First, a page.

This weekend I went to Greenwich village and The Vito Marcantonio Forum had celebration of the historic ALP figure. There where salutations and performance plays about his life, this
to place at Geatonos Restaurant. 143 Christopher Street. there was a reading of the Vito Marcanthony salutation. A memorial for a friend who passed away.
Was the Council representative Melissa Mark–Viverito to announce, on 9 August, on the occasion of the commemoration of the 60th anniversary of the death of Maracantonio to Woodlawn Cemetery in the Bronx, plans to name a street in this important character. “One of my mentors, Gloria Quinoñes, said Melissa Mark–Viverito (see video below) – wanted me to know Vito Marcantonio and progressive legacy that he embodied and. .. As porto Rican cookery would be very grateful as he was a true ally and was our congressman in times when it was very difficult. “ Melissa Mark–Viverito he added that he embodied the true New Yorker who was a force in the American Labor Party. For this, he said, “I’m really surprised we don’t have a street dedicated to Vito in El Barrio East Harlem. We must therefore engage in this direction and figure out which is the most appropriate place. This is the commitment that today I am here with you
Vito Anthony Marcantonio (December 10, 1902 – August 9, 1954) was an Italian-Americanlawyer and democratic socialist politician. Originally a member of the Republican Party and a supporter ofFiorello LaGuardia, he switched to the American Labor Party. He was on the far left of the American political spectrum, and was nationally known for his support from Communists in the 1940s.
Representing, New York City, which had many ethnic Italians and Puerto Ricans, Marcantonio was extremely popular. He spoke both Spanish and Italian. He was elected to numerous terms in the House of Representatives from the 1930s until his defeat in the 1950 election.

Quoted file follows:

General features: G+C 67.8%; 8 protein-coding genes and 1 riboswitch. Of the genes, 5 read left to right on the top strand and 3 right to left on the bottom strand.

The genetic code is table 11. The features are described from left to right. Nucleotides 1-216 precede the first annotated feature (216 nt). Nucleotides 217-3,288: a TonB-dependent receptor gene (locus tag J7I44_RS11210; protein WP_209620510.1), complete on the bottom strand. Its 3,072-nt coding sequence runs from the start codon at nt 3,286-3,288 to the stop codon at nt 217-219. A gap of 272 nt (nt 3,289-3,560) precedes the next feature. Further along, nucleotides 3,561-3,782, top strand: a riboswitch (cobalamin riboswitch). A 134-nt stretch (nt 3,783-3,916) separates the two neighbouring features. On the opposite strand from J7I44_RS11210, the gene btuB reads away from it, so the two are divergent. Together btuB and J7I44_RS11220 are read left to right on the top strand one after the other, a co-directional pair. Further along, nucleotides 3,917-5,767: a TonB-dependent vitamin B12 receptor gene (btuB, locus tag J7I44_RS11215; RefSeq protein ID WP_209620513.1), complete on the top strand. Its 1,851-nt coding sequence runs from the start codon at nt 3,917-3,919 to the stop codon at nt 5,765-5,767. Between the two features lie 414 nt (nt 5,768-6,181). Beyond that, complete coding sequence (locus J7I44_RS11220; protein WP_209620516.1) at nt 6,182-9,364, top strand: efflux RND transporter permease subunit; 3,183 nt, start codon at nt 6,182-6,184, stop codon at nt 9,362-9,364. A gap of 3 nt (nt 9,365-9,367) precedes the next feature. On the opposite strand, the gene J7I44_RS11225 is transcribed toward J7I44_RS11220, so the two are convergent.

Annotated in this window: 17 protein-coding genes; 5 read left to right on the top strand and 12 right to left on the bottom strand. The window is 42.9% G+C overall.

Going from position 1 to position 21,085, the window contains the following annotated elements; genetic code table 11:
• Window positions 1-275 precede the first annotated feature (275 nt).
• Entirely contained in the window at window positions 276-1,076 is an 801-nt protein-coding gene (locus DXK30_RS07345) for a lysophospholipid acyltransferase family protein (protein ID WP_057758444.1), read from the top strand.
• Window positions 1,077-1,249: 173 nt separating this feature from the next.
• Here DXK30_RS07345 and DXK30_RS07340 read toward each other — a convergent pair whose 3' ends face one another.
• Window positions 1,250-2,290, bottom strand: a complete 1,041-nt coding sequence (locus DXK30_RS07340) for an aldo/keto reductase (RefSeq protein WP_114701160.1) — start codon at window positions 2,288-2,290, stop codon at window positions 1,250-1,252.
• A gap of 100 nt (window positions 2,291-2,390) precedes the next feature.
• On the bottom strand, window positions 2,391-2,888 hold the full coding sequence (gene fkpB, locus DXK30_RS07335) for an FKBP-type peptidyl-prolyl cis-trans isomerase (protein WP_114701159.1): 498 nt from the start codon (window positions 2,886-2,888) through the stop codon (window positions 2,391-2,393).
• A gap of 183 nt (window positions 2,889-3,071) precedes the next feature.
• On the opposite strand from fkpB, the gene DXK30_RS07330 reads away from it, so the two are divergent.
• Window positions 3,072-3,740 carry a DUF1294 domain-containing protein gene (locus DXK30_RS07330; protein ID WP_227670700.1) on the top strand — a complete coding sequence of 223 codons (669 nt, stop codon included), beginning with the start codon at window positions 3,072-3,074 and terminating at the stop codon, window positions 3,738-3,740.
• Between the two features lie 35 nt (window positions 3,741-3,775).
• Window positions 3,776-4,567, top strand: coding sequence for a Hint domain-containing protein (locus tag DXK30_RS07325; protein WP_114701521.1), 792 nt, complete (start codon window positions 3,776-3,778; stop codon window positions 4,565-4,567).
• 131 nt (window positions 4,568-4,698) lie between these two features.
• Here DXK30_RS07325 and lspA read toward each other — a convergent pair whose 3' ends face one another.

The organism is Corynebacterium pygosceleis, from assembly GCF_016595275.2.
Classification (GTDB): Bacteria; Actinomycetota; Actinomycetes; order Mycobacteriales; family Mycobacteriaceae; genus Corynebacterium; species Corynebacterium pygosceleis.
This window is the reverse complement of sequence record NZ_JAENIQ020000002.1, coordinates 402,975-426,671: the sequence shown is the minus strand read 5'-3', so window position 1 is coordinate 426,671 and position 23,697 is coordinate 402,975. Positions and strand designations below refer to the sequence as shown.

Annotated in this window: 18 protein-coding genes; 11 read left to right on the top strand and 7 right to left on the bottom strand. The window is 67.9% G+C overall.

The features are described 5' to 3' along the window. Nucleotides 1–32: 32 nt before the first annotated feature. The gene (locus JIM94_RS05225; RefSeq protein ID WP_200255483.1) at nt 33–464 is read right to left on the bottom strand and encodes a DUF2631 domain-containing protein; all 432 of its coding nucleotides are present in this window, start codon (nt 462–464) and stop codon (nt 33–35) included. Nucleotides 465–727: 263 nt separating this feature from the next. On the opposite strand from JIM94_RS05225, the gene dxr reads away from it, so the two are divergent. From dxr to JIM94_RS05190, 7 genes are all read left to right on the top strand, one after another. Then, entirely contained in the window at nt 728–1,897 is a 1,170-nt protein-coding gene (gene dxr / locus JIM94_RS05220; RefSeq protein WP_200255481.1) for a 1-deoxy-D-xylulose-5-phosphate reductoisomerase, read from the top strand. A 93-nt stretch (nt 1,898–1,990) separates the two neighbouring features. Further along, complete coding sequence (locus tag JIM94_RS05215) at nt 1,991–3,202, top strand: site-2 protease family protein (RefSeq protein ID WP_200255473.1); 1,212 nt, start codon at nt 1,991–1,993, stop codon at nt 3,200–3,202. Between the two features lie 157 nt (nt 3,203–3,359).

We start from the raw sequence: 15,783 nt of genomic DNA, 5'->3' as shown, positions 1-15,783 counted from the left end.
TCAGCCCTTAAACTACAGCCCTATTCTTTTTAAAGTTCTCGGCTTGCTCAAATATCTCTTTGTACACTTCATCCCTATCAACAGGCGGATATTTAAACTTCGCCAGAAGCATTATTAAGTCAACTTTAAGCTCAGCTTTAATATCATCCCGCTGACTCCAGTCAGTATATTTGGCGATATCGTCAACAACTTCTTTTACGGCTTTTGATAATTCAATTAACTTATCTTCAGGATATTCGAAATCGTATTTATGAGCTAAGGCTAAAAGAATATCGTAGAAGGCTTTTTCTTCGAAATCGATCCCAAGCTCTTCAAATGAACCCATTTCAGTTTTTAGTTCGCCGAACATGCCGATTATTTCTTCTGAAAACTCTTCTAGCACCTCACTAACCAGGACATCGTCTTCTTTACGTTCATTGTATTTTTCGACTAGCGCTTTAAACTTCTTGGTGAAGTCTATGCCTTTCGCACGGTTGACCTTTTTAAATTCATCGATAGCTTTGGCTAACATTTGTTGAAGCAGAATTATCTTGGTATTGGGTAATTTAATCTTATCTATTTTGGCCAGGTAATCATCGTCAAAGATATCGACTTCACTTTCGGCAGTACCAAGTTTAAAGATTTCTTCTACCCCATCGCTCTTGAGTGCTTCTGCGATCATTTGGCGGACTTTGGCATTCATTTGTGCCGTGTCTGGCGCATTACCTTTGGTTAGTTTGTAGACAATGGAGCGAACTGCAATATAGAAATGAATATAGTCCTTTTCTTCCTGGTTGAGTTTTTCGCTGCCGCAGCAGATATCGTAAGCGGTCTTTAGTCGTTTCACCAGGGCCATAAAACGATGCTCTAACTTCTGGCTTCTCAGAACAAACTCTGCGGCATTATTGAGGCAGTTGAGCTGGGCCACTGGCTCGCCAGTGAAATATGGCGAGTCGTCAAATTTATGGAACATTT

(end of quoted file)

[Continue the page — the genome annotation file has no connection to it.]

After his defeat in mayoral and congressional elections, Marcantonio continued to practice law. It was his law practice, maintained while in Congress, that had generated the money by which he substantially self-financed his political campaigns.
At first he practiced in Washington, D.C. but he soon returned to New York City. At the time of his death in 1954, Marcantonio was running for Congress as the candidate of a newly formed third party, the Good Neighbor Party. He died on August 9, 1954, from a Myocardial infarction heart attack after coming up the subway stairs on Broadway by City Hall Park in Lower Manhattan.
Marcantonio’s collection of speeches, I Vote My Conscience (1956), edited by Annette Rubenstein, influenced the next generation of young radicals. His defense of workers rights, his mastery of parliamentary procedure, his ability to relate to the workers in his district while also engaging in worldwide issues, made him a hero to a certain section of the left. Rubenstein’s book was reprinted in a new edition in 2002.
There is now talk about having a Street named after him on 116th and Lexington Ave. We are looking forward to the day.
Dedicated to Morgan Powell (1973-2014)
Thanks to The Drama Workshop and VMF Robert Rangone, Dr Gerald Mayer, Art Bernal, Bernard Johnson, Eduardo Sanchez, Marilyn Ocasio, Frank Marcantonio. (Great Performances folks!)